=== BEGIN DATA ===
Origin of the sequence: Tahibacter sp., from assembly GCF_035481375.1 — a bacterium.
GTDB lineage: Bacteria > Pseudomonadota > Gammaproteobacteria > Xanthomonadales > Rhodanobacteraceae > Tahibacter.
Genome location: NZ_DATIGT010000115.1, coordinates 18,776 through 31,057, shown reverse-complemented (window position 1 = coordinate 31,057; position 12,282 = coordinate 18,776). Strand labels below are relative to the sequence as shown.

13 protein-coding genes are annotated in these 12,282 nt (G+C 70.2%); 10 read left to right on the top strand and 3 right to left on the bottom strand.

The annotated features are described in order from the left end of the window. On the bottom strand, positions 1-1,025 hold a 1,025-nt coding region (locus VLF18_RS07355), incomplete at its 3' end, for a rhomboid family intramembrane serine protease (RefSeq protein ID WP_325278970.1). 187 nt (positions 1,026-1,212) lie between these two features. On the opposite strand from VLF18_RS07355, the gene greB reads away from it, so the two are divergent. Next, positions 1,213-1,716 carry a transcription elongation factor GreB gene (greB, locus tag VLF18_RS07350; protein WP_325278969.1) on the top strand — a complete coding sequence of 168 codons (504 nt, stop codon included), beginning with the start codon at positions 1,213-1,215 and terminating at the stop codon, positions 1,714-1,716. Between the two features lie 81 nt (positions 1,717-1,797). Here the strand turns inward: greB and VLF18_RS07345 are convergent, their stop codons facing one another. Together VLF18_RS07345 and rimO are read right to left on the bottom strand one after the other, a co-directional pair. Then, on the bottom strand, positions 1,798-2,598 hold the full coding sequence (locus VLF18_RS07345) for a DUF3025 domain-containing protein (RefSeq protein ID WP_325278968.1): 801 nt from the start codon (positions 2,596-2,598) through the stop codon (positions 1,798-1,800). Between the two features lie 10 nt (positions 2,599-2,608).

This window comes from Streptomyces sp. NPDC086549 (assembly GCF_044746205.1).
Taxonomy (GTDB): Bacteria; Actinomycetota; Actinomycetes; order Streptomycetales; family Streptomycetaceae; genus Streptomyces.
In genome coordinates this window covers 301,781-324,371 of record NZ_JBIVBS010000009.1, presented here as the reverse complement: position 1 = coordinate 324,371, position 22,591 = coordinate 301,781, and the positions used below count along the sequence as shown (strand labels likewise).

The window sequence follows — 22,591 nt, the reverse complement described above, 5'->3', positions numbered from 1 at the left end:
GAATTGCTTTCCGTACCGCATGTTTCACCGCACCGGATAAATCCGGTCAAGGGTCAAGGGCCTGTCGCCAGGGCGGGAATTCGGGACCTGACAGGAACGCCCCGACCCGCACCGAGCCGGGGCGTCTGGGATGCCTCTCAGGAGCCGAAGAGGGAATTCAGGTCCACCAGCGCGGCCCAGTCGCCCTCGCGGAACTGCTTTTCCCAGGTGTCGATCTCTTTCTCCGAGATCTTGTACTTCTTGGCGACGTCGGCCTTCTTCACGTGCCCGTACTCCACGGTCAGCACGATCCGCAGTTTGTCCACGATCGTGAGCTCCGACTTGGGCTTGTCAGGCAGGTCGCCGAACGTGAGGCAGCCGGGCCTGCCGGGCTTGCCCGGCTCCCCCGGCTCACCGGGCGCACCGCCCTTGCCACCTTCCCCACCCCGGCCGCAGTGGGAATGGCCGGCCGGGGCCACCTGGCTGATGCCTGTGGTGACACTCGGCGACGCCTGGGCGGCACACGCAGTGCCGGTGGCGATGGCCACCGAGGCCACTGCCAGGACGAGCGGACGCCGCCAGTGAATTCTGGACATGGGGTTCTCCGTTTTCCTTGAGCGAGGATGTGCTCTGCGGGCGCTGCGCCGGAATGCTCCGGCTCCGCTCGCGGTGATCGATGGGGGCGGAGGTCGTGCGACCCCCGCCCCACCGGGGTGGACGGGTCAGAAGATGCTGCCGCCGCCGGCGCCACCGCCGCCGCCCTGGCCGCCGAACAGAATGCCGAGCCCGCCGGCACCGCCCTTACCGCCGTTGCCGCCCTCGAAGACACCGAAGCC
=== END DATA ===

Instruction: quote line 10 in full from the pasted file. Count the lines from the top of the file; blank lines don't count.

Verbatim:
GAATTGCTTTCCGTACCGCATGTTTCACCGCACCGGATAAATCCGGTCAAGGGTCAAGGGCCTGTCGCCAGGGCGGGAATTCGGGACCTGACAGGAACGCCCCGACCCGCACCGAGCCGGGGCGTCTGGGATGCCTCTCAGGAGCCGAAGAGGGAATTCAGGTCCACCAGCGCGGCCCAGTCGCCCTCGCGGAACTGCTTTTCCCAGGTGTCGATCTCTTTCTCCGAGATCTTGTACTTCTTGGCGACGTCGGCCTTCTTCACGTGCCCGTACTCCACGGTCAGCACGATCCGCAGTTTGTCCACGATCGTGAGCTCCGACTTGGGCTTGTCAGGCAGGTCGCCGAACGTGAGGCAGCCGGGCCTGCCGGGCTTGCCCGGCTCCCCCGGCTCACCGGGCGCACCGCCCTTGCCACCTTCCCCACCCCGGCCGCAGTGGGAATGGCCGGCCGGGGCCACCTGGCTGATGCCTGTGGTGACACTCGGCGACGCCTGGGCGGCACACGCAGTGCCGGTGGCGATGGCCACCGAGGCCACTGCCAGGACGAGCGGACGCCGCCAGTGAATTCTGGACATGGGGTTCTCCGTTTTCCTTGAGCGAGGATGTGCTCTGCGGGCGCTGCGCCGGAATGCTCCGGCTCCGCTCGCGGTGATCGATGGGGGCGGAGGTCGTGCGACCCCCGCCCCACCGGGGTGGACGGGTCAGAAGATGCTGCCGCCGCCGGCGCCACCGCCGCCGCCCTGGCCGCCGAACAGAATGCCGAGCCCGCCGGCACCGCCCTTACCGCCGTTGCCGCCCTCGAAGACACCGAAGCC